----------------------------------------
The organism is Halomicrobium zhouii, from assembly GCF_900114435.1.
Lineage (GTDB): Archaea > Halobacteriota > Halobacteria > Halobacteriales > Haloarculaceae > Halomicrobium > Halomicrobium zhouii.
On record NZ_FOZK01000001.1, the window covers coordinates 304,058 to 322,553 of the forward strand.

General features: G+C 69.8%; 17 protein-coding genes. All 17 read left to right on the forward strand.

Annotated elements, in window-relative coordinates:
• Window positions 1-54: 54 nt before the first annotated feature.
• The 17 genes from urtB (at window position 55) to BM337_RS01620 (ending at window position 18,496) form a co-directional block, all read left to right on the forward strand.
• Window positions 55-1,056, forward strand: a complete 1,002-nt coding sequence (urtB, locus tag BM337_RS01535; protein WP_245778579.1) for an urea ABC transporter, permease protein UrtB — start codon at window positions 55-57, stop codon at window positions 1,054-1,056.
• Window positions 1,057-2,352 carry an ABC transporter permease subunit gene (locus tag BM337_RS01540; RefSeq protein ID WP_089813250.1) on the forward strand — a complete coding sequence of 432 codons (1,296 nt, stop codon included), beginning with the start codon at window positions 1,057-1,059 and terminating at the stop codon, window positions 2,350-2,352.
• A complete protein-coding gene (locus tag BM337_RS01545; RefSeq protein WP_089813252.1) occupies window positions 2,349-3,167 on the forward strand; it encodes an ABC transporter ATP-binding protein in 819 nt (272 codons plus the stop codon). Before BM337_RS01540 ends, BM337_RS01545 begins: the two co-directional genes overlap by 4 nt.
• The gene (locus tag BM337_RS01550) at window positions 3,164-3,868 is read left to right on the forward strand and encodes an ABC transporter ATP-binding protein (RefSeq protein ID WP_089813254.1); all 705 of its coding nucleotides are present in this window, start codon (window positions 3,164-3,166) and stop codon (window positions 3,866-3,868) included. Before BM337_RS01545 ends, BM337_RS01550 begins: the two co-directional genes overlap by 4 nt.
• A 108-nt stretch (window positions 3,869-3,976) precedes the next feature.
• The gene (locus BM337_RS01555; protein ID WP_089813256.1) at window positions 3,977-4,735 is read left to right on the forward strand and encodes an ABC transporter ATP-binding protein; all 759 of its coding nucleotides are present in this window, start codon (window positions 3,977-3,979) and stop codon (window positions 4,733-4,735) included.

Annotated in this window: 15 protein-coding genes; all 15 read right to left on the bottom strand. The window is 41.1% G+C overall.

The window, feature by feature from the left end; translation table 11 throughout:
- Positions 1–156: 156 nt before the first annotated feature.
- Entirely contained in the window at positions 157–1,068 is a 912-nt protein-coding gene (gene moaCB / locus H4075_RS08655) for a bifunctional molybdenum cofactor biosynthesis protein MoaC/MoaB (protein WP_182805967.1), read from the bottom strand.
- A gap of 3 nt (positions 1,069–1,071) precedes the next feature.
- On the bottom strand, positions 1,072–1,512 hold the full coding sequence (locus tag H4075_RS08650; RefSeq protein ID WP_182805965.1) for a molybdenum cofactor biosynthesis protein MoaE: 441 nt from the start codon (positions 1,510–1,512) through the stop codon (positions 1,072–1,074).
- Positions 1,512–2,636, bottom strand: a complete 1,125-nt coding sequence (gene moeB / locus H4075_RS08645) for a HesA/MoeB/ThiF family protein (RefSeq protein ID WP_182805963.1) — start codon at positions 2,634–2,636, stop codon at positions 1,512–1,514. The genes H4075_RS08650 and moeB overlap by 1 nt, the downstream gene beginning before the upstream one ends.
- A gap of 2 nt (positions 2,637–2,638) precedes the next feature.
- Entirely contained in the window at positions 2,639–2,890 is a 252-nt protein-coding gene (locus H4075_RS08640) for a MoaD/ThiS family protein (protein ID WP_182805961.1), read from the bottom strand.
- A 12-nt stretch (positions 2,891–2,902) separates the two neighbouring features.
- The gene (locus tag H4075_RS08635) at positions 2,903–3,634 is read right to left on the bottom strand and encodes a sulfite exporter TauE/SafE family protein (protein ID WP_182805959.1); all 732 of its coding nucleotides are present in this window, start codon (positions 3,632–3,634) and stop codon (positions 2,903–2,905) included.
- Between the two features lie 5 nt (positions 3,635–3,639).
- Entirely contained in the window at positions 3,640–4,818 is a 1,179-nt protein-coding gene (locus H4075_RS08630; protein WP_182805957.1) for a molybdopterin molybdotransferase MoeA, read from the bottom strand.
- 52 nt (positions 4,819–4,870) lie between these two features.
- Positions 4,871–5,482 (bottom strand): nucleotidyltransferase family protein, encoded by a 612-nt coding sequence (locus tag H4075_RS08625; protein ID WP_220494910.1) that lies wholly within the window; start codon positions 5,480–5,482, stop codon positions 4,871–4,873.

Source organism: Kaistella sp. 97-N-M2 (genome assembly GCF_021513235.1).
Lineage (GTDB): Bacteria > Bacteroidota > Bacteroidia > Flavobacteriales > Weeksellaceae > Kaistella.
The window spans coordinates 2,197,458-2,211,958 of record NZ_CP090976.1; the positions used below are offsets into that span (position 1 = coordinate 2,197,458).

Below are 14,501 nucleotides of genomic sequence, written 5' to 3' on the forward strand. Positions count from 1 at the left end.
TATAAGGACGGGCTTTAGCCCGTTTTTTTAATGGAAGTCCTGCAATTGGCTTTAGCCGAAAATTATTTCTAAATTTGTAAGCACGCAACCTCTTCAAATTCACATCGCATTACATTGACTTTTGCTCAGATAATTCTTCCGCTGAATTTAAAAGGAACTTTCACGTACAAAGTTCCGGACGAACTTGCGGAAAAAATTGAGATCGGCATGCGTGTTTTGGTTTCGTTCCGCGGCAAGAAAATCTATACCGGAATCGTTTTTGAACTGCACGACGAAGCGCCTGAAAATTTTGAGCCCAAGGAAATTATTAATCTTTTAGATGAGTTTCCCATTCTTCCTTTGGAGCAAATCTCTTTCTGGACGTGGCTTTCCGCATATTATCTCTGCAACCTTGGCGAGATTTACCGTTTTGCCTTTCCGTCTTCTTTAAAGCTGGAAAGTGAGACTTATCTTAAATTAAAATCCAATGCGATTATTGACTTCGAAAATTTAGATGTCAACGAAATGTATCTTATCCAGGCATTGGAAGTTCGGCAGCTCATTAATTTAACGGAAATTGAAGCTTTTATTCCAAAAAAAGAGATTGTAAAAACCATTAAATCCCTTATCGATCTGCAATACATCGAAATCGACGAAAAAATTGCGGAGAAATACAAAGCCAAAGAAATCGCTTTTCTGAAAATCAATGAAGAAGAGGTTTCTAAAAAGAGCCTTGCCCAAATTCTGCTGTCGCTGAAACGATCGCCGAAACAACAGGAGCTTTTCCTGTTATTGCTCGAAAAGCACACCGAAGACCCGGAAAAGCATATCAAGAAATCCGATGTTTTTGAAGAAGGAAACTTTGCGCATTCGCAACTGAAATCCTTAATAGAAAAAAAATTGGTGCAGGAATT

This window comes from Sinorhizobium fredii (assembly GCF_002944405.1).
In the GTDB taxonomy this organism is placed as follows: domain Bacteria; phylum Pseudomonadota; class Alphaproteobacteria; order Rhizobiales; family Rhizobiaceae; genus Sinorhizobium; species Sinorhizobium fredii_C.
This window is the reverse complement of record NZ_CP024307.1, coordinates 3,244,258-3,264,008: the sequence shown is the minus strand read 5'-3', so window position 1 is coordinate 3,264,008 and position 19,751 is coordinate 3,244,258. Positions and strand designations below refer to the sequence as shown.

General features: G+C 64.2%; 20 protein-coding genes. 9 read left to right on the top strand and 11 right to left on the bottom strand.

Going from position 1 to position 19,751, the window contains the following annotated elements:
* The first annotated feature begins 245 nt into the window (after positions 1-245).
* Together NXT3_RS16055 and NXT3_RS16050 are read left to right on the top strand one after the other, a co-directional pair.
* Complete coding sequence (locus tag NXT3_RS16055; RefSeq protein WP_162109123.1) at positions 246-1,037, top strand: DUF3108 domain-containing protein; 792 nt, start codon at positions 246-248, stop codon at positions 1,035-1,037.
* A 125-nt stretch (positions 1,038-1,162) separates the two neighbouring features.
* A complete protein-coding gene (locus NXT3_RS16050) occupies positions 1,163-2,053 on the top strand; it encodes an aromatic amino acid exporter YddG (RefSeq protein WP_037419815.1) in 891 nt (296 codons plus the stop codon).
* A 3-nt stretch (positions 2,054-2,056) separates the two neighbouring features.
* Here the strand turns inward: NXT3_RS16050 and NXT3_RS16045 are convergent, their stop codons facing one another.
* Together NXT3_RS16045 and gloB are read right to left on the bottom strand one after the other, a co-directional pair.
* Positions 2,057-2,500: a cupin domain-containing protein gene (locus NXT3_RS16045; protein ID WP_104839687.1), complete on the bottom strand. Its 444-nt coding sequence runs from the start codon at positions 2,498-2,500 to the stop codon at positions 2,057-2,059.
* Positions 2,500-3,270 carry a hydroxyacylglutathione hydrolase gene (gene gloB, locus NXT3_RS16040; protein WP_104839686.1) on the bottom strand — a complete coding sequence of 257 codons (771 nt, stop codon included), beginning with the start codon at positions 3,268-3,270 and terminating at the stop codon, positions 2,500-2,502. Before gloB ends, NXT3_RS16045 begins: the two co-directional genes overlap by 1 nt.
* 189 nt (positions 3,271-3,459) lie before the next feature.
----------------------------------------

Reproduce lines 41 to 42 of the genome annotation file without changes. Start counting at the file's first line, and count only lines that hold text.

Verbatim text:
* Complete coding sequence (locus tag NXT3_RS16055; RefSeq protein WP_162109123.1) at positions 246-1,037, top strand: DUF3108 domain-containing protein; 792 nt, start codon at positions 246-248, stop codon at positions 1,035-1,037.
* A 125-nt stretch (positions 1,038-1,162) separates the two neighbouring features.